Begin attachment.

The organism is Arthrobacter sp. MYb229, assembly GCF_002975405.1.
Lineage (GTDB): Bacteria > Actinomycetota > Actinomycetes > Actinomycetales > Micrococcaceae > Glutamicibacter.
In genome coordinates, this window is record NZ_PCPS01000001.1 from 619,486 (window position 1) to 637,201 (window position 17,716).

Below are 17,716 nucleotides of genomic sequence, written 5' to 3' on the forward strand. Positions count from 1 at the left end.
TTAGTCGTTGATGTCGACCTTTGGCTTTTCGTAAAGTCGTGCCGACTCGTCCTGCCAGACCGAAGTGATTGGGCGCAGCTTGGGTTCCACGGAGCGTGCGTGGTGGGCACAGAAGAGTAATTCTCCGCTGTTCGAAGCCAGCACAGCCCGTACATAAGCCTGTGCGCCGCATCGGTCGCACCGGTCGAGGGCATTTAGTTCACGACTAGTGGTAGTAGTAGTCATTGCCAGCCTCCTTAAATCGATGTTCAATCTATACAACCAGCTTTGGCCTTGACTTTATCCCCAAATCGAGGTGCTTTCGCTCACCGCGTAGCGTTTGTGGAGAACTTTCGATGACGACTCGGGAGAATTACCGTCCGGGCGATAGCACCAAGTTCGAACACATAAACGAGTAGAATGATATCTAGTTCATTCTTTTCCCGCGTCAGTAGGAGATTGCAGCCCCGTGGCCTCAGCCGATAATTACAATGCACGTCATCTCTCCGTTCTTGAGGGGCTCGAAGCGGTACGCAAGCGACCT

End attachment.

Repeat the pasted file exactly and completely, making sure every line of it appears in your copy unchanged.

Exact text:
The organism is Arthrobacter sp. MYb229, assembly GCF_002975405.1.
Lineage (GTDB): Bacteria > Actinomycetota > Actinomycetes > Actinomycetales > Micrococcaceae > Glutamicibacter.
In genome coordinates, this window is record NZ_PCPS01000001.1 from 619,486 (window position 1) to 637,201 (window position 17,716).

Below are 17,716 nucleotides of genomic sequence, written 5' to 3' on the forward strand. Positions count from 1 at the left end.
TTAGTCGTTGATGTCGACCTTTGGCTTTTCGTAAAGTCGTGCCGACTCGTCCTGCCAGACCGAAGTGATTGGGCGCAGCTTGGGTTCCACGGAGCGTGCGTGGTGGGCACAGAAGAGTAATTCTCCGCTGTTCGAAGCCAGCACAGCCCGTACATAAGCCTGTGCGCCGCATCGGTCGCACCGGTCGAGGGCATTTAGTTCACGACTAGTGGTAGTAGTAGTCATTGCCAGCCTCCTTAAATCGATGTTCAATCTATACAACCAGCTTTGGCCTTGACTTTATCCCCAAATCGAGGTGCTTTCGCTCACCGCGTAGCGTTTGTGGAGAACTTTCGATGACGACTCGGGAGAATTACCGTCCGGGCGATAGCACCAAGTTCGAACACATAAACGAGTAGAATGATATCTAGTTCATTCTTTTCCCGCGTCAGTAGGAGATTGCAGCCCCGTGGCCTCAGCCGATAATTACAATGCACGTCATCTCTCCGTTCTTGAGGGGCTCGAAGCGGTACGCAAGCGACCT